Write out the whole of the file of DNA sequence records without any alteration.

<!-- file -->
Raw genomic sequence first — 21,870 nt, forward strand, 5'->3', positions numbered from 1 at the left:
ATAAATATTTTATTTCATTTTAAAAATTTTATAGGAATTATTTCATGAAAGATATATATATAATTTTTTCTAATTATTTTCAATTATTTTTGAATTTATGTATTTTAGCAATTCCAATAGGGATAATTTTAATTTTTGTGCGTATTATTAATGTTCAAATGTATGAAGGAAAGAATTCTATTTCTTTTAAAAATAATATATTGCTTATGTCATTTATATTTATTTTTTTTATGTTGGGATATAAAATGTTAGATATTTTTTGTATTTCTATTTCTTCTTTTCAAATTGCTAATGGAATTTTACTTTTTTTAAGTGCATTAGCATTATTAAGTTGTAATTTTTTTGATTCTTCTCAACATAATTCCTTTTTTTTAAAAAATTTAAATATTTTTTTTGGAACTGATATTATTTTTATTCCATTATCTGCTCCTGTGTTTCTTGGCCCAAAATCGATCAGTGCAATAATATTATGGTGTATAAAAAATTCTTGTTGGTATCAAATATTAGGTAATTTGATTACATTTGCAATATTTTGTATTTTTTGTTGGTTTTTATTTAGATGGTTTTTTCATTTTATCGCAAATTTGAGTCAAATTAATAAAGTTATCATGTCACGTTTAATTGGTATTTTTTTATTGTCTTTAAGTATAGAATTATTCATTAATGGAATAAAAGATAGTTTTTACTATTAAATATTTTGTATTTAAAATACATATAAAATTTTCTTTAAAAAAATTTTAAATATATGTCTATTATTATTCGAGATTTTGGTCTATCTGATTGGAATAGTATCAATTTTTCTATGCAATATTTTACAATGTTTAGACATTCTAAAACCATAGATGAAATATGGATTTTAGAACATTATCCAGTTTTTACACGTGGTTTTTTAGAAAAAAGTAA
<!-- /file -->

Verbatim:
Raw genomic sequence first — 21,870 nt, forward strand, 5'->3', positions numbered from 1 at the left:
ATAAATATTTTATTTCATTTTAAAAATTTTATAGGAATTATTTCATGAAAGATATATATATAATTTTTTCTAATTATTTTCAATTATTTTTGAATTTATGTATTTTAGCAATTCCAATAGGGATAATTTTAATTTTTGTGCGTATTATTAATGTTCAAATGTATGAAGGAAAGAATTCTATTTCTTTTAAAAATAATATATTGCTTATGTCATTTATATTTATTTTTTTTATGTTGGGATATAAAATGTTAGATATTTTTTGTATTTCTATTTCTTCTTTTCAAATTGCTAATGGAATTTTACTTTTTTTAAGTGCATTAGCATTATTAAGTTGTAATTTTTTTGATTCTTCTCAACATAATTCCTTTTTTTTAAAAAATTTAAATATTTTTTTTGGAACTGATATTATTTTTATTCCATTATCTGCTCCTGTGTTTCTTGGCCCAAAATCGATCAGTGCAATAATATTATGGTGTATAAAAAATTCTTGTTGGTATCAAATATTAGGTAATTTGATTACATTTGCAATATTTTGTATTTTTTGTTGGTTTTTATTTAGATGGTTTTTTCATTTTATCGCAAATTTGAGTCAAATTAATAAAGTTATCATGTCACGTTTAATTGGTATTTTTTTATTGTCTTTAAGTATAGAATTATTCATTAATGGAATAAAAGATAGTTTTTACTATTAAATATTTTGTATTTAAAATACATATAAAATTTTCTTTAAAAAAATTTTAAATATATGTCTATTATTATTCGAGATTTTGGTCTATCTGATTGGAATAGTATCAATTTTTCTATGCAATATTTTACAATGTTTAGACATTCTAAAACCATAGATGAAATATGGATTTTAGAACATTATCCAGTTTTTACACGTGGTTTTTTAGAAAAAAGTAA